We're so used to the one particular voting method that was the best available a couple centuries ago when our country was founded, we easily forget there are in fact now a whole lot of different voting methods: - plurality, majority, first-past-the-post, proportional, one-stage, two-stage, runoff, and so forth. Even restricting consideration to only voting methods that can always have a single winner after only one stage, there are many options: various Condorcet methods, various Borda counts, Instant Runoff Voting (IRV), Approval voting, Range voting, and a host of modifications, refinements, and combinations of more basic methods, such as the Star voting method which might be though of as a combination of Condorcet and IRV methods. It's been theoretically proven (Kenneth Arrow's Impossibility Theorem) that none of them is mathematically perfect (although all produce results superior to the primary/general two elections method); there is no right answer. So choice of voting method should focus on simply matching the method to the need (the current U.S. voting method seems to be an especially poor match to what it's supposed to do).

(A common complaint heard about newer voting methods is they're hard to understand. This seems sensationalist; after all most people drive their car without understanding exactly how its engine works. Looking a little deeper, the complainers often don't mean quite what they say; what they really mean is I can't figure out how to game this system. It's been mathematically proven that most newer voting methods are very difficult to game, in fact effectively downright impossible to game under real election conditions. We're so used to strategic voting that when faced with a system where it's not necessary —or even possible— we get irritated. Without the possibility of strategic voting, journalists wouldn't be able to write articles advising people how to vote. And with the difficulty of using polls to project the winner of an instant runoff election, journalists wouldn't be able to treat an election like a horse race. Most importantly, a big chunk of what political consultants do would go away. Now that's the sort of unemployment I can support.)

Currently IRV has the most support for a possible new voting method. Like many of the newer voting methods, it can be used (but doesn't have to be) to dispense with separate Primary and Runoff elections; it's relatively easy to explain, understand, and cross-check; it doesn't require significant re-education of voters that are used to plurality methods; and it's not a whole lot worse than more complicated methods that further reduce apparent flaws in some theoretical (bizarre?) cases.

Using Instant Runoff Voting to eliminate serial elections would shorten campaigns, give candidates less incentive to be polarizing, and stop officially enshrining political parties in our election process.

Refinement #3 - Minimize Gerrymandering

Gerrymandering is the practice of drawing nonsensical legislative district lines, to either empower or deemphasize a particular group, or most often to produce safe districts where the winner will almost always be from one political party. It's frequently used to give a significant advantage to incumbents, thus resulting in both firmly entrenched legislators who stay an awful long time and almost no real representation for the extra citizens in a district that aren't part of the biggest group but don't have enough voting power to select a different candidate.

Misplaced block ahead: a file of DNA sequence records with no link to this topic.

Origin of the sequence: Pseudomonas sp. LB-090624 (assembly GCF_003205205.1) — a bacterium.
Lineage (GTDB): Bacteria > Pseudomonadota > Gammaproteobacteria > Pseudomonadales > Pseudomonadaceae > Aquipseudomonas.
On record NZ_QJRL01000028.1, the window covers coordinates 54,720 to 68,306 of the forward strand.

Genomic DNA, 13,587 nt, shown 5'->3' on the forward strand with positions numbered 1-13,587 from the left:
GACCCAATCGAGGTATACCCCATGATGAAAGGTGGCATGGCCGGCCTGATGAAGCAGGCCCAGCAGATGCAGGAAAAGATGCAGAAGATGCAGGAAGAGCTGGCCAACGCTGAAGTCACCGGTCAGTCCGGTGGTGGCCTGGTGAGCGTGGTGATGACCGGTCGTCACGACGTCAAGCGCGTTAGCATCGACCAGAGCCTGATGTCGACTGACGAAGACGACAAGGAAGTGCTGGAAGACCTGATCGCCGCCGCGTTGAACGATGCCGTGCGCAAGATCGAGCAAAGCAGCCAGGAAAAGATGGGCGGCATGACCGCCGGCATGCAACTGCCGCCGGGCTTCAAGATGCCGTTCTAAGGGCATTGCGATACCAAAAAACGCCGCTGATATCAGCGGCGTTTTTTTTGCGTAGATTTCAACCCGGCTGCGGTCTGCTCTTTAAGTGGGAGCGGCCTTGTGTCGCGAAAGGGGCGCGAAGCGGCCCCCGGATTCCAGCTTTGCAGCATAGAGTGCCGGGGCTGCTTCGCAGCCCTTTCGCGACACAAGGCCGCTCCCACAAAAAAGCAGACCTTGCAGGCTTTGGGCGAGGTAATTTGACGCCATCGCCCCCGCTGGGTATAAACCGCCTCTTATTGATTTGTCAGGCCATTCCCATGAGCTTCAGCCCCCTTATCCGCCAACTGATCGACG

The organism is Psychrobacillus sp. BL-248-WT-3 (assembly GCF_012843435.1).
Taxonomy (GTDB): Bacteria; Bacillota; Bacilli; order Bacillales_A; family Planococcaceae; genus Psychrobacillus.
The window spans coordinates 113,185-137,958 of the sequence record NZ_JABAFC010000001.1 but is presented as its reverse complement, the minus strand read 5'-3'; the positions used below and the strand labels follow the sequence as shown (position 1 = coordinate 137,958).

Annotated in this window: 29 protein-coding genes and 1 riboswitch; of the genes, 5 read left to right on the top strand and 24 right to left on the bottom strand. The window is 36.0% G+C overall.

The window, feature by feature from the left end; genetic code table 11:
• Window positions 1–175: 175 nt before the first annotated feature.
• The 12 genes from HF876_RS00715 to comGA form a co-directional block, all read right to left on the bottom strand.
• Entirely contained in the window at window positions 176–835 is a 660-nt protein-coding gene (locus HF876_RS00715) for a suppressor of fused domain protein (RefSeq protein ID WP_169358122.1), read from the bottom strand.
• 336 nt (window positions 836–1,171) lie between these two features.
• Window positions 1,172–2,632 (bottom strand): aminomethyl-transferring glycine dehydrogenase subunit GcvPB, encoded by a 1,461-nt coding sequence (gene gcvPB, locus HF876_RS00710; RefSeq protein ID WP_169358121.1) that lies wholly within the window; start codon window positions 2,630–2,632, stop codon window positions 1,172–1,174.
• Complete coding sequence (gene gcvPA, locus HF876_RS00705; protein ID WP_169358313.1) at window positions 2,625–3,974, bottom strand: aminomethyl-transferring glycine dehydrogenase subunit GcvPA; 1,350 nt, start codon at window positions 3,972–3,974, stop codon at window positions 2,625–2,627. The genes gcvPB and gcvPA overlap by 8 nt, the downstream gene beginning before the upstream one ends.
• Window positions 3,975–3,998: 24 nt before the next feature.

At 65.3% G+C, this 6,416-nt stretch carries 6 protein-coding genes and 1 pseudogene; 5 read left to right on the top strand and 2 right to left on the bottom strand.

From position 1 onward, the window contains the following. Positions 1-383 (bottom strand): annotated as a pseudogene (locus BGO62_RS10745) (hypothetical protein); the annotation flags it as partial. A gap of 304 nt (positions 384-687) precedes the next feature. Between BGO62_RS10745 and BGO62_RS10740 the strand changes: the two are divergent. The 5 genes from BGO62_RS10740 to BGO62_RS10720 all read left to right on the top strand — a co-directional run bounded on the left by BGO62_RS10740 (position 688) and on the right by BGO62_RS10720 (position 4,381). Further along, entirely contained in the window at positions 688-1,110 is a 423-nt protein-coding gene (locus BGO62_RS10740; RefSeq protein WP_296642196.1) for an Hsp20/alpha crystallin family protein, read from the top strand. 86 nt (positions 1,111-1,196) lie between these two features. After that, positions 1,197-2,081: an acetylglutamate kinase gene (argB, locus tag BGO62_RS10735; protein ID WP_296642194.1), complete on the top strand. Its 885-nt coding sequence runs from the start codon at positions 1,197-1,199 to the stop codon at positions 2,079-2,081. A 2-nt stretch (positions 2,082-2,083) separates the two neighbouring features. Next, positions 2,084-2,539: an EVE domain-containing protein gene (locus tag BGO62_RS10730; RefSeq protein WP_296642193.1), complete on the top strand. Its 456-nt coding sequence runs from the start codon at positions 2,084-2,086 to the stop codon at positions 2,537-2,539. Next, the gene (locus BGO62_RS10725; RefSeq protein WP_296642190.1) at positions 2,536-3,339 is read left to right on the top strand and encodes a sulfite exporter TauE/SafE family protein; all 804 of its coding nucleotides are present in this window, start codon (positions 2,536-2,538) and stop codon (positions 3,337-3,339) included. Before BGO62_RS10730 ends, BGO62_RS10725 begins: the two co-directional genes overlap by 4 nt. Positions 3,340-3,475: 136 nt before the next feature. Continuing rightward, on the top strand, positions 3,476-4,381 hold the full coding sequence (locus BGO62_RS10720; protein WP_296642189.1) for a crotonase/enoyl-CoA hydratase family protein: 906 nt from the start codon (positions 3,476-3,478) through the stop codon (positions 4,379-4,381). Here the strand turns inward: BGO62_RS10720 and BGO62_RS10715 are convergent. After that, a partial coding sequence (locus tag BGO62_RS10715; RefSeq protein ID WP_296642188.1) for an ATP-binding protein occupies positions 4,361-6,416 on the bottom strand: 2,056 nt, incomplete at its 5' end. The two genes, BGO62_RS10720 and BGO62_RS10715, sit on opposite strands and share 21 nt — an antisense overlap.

- The practice is named for Elbridge Gerry, who was a Massachusetts politician a long time ago and was one of the signers of our Declaration of Independence. The word is a combination of Gerry's name and salamander, which some of the districts looked like when mapped. (The first cartoon map that led to the name actually shows a figure that looks more like a dragon than a salamander ...but the term gerrygon apparently wasn't sufficiently memorable.) The term has become firmly entrenched, even though it probably isn't really accurate and probably isn't fair to Governor Gerry. It's clear that Gerry did not invent the practice. Nor seemingly was he the instigator behind the particular use the particular uses of the practice that resulted in the name. In fact he was apparently against the practice, although it was heavily used and abused by his party while he was in office.

I thought -based on my schooling- that gerrymandering had been forbidden in the U.S. and never happened any more. It turns out the only thing that's legally forbidden is gerrymandering with the effect of denying representation to particular races; although other uses of gerrymandering are distateful, none of them are actually illegal. Once in a while the most egregious abuses of gerrymandering are punished, as Tom Delay from Texas and Tom Finneran of Massachusetts found out. Otherwise, gerrymandering is alive and well and occurs routinely and widely.

As currently used, gerrymandering's main effects are to:

Redrawing legislative districts every once in a while has to be done because people move from place to place all the time. Redistricting is triggered by new information from the decennial U.S. census; it happens every ten years. Considerable personal judgment is required. There's no unique right answer; it can't just be done mechanically/mathematically. For example, should a suburb be in the same district as its rather distant center city, or grouped with nearby suburbs of other cities? So, some group of people has to be in charge of redistricting; there are three common options:

  1. The state legislature
  2. The judicial branch
  3. A citizen commission

Putting the legislature in charge is the worst option. Politicians -including those who will run for election within the new district boundaries- are to decide themselves where to draw those boundaries??? (In theory it's possible for a legislature itself to redraw districts in a fair way ...but in practice it doesn't happen very often.) Although neither of the other two options is perfect either, they're less subject to corruption than having the legislature itself do the redistricting. A combination of the two, with both judges and citizens serving on the redistricting commission, may be a very good idea. Some ways to minimize corruption of citizen commissions are to select members semi-randomly and to let those members serve only once.

It's realistic to expect such government improvements. In fact, some of them are already beginning to occur. For example these bellwether changes in the state of California were considered over a decade ago, leading to this redistricting reform. Instant Runoff Voting (also called Ranked Choice Voting) began to be seriously considered in the U.S. several years ago, and is now being used in many places.

Related Resources

Proposals for improving our government tend to be rather diffuse, and their proponents not so laser-focused as we're used to (the phrase herding cats comes to mind:-). So this list is probably notably incomplete and woefully out of date. Nevertheless it may help you discover groups of other people pursuing refinements to our government: